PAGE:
Krizia ad

MILAN As part of its new phase of development, Krizia is emphasizing its storied links with the arts.

The Milan-based fashion company will roll out its new advertising campaign working with photographer and sculptor Lorenzo Vitturi, with images and a video bowing on the brand’s newly revamped web site and in the windows of its Milan flagship on July 10. Vitturi’s latest solo exhibitions have taken place at FOAM Museum in Amsterdam, The Photographers’ Gallery in London, and the Yossi Milo Gallery in New York, to name a few.

Chief executive officer Simona Clemenza, who was previously vice president of the global sales and licensing sector for Karl Lagerfeld BV and who joined Krizia in January, explained that Vitturi worked on “a sculptural project based on the brand’s pillars — the knits, the intarsia, the pleats.” To be sure, the sculpture is a collage of 15 Krizia pieces from the fall 2017 season.

The company’s new art director, Cristiano Seganfreddo, emphasized the role Clemenza is playing in the relaunch of the storied house. “She understands, supports and develops Krizia’s artistic projects,” he said.

“Our communication must be organic, but we must make a difference, break the advertising mold,” said Clemenza. “It’s simple for Krizia because we return to the culture and arts in a consistent way, in line with the brand’s history.”

Clemenza said the brand must continue to be “disruptive,” as was its founder, the late Mariuccia Mandelli. The company’s artistic and cultural venue, Spazio Krizia, opened in 1984, a pioneer in the fashion industry, inviting the likes of Michael Ende, Isabel Allende, Doris Lessing, David Leavitt, Arthur Miller, Ettore Sottsass, Borek Sipek, Ron Arad, Ingo Maurer and Umberto Eco over the years.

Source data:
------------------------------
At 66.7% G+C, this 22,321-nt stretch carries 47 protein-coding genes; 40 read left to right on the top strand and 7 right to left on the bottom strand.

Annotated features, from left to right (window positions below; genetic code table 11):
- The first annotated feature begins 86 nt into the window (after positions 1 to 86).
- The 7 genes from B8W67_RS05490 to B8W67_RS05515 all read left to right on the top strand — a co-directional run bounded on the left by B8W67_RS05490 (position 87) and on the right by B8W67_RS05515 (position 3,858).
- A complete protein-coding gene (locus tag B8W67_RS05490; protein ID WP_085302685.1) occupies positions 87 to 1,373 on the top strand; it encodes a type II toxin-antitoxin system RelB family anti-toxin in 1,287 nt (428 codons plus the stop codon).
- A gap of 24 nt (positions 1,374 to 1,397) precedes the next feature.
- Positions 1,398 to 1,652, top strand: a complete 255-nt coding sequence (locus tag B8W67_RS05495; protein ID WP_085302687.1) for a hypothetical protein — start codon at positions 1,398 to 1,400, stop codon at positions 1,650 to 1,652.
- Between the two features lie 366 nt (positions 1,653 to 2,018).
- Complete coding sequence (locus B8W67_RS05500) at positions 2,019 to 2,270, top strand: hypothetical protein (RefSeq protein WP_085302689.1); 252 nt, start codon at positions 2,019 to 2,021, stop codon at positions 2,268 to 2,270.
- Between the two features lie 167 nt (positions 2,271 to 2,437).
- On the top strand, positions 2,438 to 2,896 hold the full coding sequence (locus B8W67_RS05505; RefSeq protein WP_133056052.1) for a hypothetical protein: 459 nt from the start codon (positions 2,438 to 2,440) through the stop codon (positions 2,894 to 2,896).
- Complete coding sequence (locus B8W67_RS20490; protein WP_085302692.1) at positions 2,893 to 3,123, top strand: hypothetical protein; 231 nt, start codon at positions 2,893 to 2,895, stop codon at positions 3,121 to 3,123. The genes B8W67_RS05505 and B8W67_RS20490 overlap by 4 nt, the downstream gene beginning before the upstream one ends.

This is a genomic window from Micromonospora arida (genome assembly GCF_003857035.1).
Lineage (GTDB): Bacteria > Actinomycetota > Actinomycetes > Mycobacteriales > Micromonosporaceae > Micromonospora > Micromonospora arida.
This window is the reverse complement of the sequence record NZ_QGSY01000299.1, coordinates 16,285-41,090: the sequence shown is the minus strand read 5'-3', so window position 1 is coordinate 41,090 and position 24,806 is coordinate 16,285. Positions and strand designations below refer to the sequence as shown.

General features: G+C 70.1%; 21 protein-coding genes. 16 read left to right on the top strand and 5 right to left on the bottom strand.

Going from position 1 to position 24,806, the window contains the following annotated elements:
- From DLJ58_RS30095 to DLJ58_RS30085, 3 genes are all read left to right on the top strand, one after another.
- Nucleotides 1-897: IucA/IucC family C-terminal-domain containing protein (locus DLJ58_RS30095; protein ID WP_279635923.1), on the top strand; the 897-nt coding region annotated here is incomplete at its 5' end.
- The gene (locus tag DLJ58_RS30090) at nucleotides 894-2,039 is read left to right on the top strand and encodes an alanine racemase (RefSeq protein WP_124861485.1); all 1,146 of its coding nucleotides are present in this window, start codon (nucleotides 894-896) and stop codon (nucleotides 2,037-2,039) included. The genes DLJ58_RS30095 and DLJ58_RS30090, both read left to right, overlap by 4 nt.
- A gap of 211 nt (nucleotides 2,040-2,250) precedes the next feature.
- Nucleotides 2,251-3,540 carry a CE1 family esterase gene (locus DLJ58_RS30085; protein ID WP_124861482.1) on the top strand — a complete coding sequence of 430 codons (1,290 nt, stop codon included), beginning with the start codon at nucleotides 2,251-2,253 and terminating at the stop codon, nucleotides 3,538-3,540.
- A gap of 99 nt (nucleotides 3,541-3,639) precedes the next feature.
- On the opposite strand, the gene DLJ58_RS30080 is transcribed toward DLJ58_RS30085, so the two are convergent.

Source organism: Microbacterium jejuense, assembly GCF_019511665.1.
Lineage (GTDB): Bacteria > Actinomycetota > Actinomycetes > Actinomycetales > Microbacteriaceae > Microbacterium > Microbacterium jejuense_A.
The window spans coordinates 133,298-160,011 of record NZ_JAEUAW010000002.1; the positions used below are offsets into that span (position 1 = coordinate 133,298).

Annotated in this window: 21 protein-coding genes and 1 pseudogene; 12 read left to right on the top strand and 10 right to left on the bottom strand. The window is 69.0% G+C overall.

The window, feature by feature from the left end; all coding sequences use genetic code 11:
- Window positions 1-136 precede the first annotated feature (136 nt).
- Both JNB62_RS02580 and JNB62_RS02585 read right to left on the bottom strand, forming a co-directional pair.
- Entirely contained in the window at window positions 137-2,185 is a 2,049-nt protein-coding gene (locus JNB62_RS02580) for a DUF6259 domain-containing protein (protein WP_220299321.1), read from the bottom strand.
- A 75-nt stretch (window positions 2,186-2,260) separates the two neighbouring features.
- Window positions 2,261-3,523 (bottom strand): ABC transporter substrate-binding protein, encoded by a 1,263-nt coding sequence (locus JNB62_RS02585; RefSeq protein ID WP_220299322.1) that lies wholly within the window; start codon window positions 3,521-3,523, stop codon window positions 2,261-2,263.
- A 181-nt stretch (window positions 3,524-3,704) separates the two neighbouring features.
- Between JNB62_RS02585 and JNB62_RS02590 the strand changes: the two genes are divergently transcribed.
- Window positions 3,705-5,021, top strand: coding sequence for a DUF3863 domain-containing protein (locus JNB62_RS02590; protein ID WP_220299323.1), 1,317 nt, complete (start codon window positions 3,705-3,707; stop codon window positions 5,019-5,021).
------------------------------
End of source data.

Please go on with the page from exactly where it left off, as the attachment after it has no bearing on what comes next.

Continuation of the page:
Clemenza was instrumental in the reopening of the space in March, and a month later, Spazio Krizia opened its doors to Andrea Trimarchi and Simone Farresin, the designers behind Studio Formafantasma and based in Amsterdam during the international furniture and design show Salone del Mobile. It is also supporting the exhibitions of artists Elisabetta di Maggio and Giovanni Anselmo during the Venice 57th Art Biennale, running until Sept. 24.

As part of the latest communication project, Krizia in September will present in Milan three short films directed by directors Irene Dionisio, Adriano Valerio (a David di Donatello prestigious award winner), and Carlo Sironi. Dionisio’s and Sironi’s videos were filmed at the storied Villa Maraini, which houses the Swiss Institute in Rome, while Valerio’s is set at the museum Casa Mollino in Turin, once the home of 19th-century designer, architect, writer and photographer Carlo Mollino.  Dionisio’s and Sironi’s films will see actresses Miriam Dalmazio and Lidiya Liberman as protagonists, respectively, while their peer Elena Radonicich will work with Valerio.

“We want to be connected to our customers, but offer value, introduce content and a sophisticated language. It’s not about getting likes,” underscored Seganfreddo.

The films are based on three short stories by Gianluigi Ricuperati under the title “Dress Is a Miracle.”

Krizia has been adding an artistic touch to its store windows, too, and Clemenza emphasized the results. For example, a display created by di Maggio inspired by a vest, immediately sold out, she said.

Clemenza noted that, although she has seen sales spike 50 percent in the brand’s Via Spiga store in Milan compared with last year, the real turnaround is expected in 2018 and she declined to provide company revenues for 2017. She is now focused on building Krizia’s wholesale distribution, but the group will open seven boutiques in China by the end of the year.

Krizia has been controlled by leading Chinese fashion retailer Shenzhen Marisfrolg Fashion Co. Ltd. since 2014. The brand is designed by owner Zhu Chongyun, who has been developing the collection with a steady hand.

Mandelli died in 2015, followed by her husband and former Krizia chairman Aldo Pinto in March last year.

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